Friday

20th Sep 2019

EU skeptical about Iran nuclear deal

The EU on Monday (17 May) expressed reservations over a surprise deal brokered by Turkey and Brazil under which Iran would ship enriched uranium to Turkey in exchange for nuclear fuel.

The pact - agreed at the weekend by the foreign ministers of the three countries - commits Tehran to depositing 1,200 kilograms of low-enriched uranium in Turkey in return for fuel for a research reactor.

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It comes after Iran and a broader group of countries under the auspices of the International Atomic Energy Agency (IAEA) late last year agreed that there would be no fresh sanctions if Iran limited enrichment to a level of no more than 3 to 4 percent.

Tehran backed away from the proposal, citing disagreement about the details of the deal, which included a simultaneous swap, something the IAEA said was not feasible. Iran's stocks are now thought to be much larger than the 1,200 kilograms covered by the new agreement.

EU foreign policy chief Catherine Ashton told a news conference after the EU-Latin America summit in Madrid that: "The [Iranian] declaration you have seen today is a response to a request from the International Atomic Energy Agency (IAEA). From my reading of it, it partly addresses the issue they have raised."

She explained that the IAEA offer was a "goodwill gesture," but one that would not solve the underlying issue, of Tehran being suspected of carrying out a military nuclear programme.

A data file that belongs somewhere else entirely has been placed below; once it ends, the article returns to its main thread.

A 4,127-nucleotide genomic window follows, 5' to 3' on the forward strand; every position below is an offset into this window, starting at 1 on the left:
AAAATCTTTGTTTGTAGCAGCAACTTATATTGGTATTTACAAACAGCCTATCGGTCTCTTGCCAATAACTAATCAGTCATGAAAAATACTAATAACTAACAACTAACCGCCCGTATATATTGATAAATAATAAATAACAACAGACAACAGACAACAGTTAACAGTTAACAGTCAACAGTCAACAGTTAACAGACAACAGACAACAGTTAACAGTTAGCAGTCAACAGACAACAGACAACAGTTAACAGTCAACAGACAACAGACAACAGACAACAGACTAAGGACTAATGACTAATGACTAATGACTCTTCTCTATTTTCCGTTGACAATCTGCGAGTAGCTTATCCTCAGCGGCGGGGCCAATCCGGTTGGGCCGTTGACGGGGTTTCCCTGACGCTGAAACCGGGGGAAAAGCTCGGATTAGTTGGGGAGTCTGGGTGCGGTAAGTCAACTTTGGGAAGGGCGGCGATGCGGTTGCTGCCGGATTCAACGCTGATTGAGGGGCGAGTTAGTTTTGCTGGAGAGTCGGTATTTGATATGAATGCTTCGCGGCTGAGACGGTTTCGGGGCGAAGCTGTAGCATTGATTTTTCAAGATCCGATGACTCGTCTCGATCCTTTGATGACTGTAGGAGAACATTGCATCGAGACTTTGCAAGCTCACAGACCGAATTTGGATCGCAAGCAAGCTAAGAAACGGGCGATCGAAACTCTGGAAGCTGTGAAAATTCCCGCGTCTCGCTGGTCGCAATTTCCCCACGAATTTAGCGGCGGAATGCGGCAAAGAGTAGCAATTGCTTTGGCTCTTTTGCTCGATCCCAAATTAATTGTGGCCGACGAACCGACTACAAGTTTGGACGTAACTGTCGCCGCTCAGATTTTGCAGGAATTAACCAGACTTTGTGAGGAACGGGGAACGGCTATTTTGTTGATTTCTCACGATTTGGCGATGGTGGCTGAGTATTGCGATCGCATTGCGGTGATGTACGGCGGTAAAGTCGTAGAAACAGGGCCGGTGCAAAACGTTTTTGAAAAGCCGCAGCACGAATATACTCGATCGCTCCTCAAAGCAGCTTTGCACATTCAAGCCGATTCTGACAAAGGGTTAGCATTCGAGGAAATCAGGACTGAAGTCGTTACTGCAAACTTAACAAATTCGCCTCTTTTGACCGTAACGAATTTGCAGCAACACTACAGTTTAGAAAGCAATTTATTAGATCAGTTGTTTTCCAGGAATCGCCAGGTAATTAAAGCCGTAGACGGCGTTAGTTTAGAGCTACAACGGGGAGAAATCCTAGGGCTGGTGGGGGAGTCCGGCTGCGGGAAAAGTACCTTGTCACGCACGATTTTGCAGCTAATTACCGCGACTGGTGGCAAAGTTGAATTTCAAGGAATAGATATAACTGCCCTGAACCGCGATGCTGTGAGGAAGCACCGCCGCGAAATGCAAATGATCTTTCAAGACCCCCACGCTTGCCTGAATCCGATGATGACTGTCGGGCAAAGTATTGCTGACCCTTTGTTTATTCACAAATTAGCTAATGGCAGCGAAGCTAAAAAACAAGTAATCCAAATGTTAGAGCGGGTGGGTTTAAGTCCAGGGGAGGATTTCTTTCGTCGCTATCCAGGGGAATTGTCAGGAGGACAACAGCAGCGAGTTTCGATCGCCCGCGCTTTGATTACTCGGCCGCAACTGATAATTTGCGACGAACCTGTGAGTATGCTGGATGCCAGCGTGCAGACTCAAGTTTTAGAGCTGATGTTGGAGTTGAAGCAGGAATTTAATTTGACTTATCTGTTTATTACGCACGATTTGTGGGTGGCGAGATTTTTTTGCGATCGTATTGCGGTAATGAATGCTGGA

"Where we are at the present time, they have my phone number," Ms Ashton added on the prospect of further talks.

France, who holds a veto right in the UN Security Council, took a tougher stance.

"Let's not be duped by this. A solution for the medical reactor, while necessary, would in no way resolve the problem posed by the Iranian nuclear programme," foreign ministry spokesman Bernard Valero said.

The US also expressed "serious concerns" about the new deal, which could undermine its push for a fresh set of sanctions against Iran in the United Nations Security Council.

The US points to the fact that the Brazilian-Turkish deal does not call upon Iran to stop its higher enrichment, now at 20 percent, with weapons-grade uranium being enriched to 90 percent. Swapping its low-enriched uranium will not stop it from continuing on this track, Washington explained.

"It does not change the steps that we are taking to hold Iran responsible for its obligations, including sanctions," said White House spokesman Robert Gibbs.

Russia, which also holds a permanent seat in the UN decision making body, welcomed the pact, but said further talks were needed on Iran's nuclear programme.

As for the IAEA, it said it had received the text of the joint declaration by Iran, Brazil and Turkey, but was now expecting Tehran to notify it directly of precisely what commitments it had undertaken.

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